Food for a journey

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“I am the bread that came down from heaven.” I wonder how I would have reacted when Jesus said this. If someone declared that at a lecture or a conference I sat in on, I likely would have declared them crazy. It is quite the statement, especially when one thinks of the first century view of heaven. For those people, Jesus would have had to break through a firmament high in the sky. I think the statement might have been phrased to generate much of the reaction it received. Eyes and ears would have been at attention awaiting a response to their criticism. I am the bread come down from heaven is a statement that demands attention.

It is a statement that describes whom Jesus is, the Son of God. It describes His mission to lead Gods people back to heaven. It also describes Jesus method, He feeds and nourishes us on our journey. Jesus also challenges us, the evidence is the statement made. Challenge is also evident in his use of parables. He challenges us to look at our life and our world differently. Jesus turns life on edge and he turns things upside down. Jesus’s methods and message is radical. He is not another prophet as described in the past, and He is not like the other messianic leaders that have come and gone. The disciples had expectations for who Jesus was, and they were wrong. He is the bread of life, sent down from heaven, to nourish us and guide on our journey.

In Jesus defense, He mentions the manna from heaven that the Hebrews ate on their journey. Jesus also states that those people ate that bread and died, and then declares that His is “the bread that grants eternal life.” The manna did not come from Moses, it came from God. Jesus’s Father ! If declaring” I am the bread of life” is shocking, Jesus certainly must nourish their faith to carry them through the events to come; His crucifixion and resurrection. This is the statement that will sustain them on their journey and that journey will be challenging. If this statement gets His disciples to look at their relation to God a little differently, the crucifixion will challenge them more, and they will see a crucified Christ as the victorious Son of God.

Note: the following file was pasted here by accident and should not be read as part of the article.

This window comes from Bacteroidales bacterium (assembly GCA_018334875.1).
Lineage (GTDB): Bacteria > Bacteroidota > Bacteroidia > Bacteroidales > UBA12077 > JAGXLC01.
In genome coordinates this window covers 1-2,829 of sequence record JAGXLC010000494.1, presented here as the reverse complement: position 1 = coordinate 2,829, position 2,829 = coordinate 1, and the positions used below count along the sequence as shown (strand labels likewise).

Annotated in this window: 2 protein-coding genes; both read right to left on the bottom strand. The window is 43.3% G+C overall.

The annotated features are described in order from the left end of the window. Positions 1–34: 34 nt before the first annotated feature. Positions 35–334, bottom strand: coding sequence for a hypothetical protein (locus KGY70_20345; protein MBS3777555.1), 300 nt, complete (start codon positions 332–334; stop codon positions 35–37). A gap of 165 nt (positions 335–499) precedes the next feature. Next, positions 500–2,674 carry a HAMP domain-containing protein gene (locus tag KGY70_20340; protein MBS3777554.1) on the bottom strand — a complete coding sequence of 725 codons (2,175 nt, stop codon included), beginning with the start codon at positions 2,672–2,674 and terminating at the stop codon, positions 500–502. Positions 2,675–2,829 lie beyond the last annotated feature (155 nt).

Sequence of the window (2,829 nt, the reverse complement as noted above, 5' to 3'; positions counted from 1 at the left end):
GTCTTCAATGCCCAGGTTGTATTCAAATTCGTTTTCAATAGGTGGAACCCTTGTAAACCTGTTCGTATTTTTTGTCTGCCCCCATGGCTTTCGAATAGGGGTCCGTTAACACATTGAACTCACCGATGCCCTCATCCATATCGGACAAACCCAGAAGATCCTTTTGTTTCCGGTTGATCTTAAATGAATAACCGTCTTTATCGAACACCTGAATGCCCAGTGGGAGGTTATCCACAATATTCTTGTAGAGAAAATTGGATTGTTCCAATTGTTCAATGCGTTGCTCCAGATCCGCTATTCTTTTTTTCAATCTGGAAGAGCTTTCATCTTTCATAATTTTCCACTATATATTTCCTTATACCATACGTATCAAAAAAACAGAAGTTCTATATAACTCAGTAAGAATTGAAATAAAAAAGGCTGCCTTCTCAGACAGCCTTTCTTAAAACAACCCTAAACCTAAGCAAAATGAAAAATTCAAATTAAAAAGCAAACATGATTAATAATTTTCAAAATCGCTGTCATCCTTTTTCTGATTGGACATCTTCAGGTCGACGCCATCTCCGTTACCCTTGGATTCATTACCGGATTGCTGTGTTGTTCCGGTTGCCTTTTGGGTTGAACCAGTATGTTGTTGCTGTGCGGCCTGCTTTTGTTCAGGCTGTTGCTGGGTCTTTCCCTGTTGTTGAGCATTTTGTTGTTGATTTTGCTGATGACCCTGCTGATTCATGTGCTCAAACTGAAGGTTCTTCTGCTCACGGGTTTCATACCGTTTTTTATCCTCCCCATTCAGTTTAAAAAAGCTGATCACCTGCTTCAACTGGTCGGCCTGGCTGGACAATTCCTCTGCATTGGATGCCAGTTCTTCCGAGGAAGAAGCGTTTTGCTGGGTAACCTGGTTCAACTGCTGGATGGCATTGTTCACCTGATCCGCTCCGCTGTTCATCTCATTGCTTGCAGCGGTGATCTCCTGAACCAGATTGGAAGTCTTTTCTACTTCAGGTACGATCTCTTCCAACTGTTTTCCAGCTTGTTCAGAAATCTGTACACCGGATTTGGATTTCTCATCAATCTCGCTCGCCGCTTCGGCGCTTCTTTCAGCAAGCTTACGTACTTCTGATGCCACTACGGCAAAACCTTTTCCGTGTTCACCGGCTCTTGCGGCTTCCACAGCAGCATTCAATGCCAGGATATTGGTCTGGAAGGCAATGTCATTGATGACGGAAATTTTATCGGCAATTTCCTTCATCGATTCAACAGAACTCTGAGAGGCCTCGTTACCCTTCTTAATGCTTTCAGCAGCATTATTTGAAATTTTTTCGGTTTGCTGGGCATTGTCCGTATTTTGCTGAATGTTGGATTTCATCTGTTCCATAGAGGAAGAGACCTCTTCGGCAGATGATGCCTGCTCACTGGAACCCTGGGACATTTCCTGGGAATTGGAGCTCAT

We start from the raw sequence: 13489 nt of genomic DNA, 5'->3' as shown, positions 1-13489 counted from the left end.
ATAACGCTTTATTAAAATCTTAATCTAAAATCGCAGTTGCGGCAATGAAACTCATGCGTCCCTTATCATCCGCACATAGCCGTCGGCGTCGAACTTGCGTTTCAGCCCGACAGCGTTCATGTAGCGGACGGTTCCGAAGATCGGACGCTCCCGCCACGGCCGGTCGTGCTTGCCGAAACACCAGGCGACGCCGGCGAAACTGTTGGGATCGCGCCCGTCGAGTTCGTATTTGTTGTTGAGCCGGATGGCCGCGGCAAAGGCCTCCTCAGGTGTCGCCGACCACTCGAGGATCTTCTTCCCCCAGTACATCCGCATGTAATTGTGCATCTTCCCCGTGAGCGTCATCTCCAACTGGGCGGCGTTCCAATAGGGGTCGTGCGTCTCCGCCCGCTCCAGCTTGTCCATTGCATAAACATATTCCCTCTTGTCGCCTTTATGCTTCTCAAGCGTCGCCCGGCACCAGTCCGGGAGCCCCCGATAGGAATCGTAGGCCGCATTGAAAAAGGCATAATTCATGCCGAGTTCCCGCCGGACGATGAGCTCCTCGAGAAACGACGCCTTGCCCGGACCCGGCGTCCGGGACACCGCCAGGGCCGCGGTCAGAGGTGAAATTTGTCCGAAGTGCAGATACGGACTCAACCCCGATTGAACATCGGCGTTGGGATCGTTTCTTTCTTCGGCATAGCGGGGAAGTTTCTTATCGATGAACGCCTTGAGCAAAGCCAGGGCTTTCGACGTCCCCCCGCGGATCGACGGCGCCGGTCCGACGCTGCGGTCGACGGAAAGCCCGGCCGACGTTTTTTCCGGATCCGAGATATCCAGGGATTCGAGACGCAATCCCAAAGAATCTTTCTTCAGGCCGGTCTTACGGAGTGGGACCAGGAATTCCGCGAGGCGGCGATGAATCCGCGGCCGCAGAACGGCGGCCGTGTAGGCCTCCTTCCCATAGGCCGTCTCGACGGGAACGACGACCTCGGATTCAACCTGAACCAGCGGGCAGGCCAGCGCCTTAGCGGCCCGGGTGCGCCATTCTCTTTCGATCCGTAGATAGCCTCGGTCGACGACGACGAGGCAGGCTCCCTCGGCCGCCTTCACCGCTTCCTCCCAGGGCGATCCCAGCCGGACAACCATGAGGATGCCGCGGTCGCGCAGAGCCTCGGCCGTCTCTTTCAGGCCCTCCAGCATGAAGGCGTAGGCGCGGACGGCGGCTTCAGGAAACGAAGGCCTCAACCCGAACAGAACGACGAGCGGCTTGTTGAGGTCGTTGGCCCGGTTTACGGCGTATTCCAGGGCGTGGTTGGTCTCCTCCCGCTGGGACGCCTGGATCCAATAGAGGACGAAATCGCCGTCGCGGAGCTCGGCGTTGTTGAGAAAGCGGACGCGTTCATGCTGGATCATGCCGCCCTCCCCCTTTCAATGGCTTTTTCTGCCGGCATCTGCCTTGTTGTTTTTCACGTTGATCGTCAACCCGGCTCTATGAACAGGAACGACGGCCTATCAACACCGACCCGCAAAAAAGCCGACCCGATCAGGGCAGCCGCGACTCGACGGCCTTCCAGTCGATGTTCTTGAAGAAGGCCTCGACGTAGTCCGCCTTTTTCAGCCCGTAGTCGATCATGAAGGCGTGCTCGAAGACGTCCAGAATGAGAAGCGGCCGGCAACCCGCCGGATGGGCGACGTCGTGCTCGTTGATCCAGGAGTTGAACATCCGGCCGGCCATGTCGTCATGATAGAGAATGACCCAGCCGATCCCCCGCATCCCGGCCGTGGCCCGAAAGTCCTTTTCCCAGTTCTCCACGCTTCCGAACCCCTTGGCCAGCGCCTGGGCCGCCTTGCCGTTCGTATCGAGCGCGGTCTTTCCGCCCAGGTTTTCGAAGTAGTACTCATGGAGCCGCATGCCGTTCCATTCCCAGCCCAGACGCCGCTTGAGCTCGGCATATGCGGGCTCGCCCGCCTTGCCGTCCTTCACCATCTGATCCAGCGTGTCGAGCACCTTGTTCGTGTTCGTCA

The proof is the disciples 2000 years later, the twenty first century Christians. The bread of life did sustain the Apostles, it is radical yet true. Think of that bread of life at Eucharist. To Christians it should still bring amazement. To non-Christians it still brings out the cynicism that was present 2000 years ago. It is Jesus Christ we receive, the bread of life. That is not a casual event, but one of wonder and amazement. It is an event that should open our eyes and our ears. It should cause us to look at life differently, we should see life through and in Christ. It nourishes us for the trials and tribulations of today. There are many.

The bread of life. “I AM,” don’t forget those first two seemingly insignificant words. If the bread of life references to Moses and the Hebrews in the desert calling to be nourished on their journey, “I AM” is Moses at the burning bush. He asks God what should I call you, and God responds “I AM.” I am the bread of life points to the father, a heavenly king and not an earthly one. The destination is a heavenly one, not simply a land. Jesus disciples are both nourished and challenged. They are called to journey, to open their eyes, ears, hearts and minds to something new. That is not easy, it is something I still struggle with today.

Nineteenth Sunday in Ordinary Time

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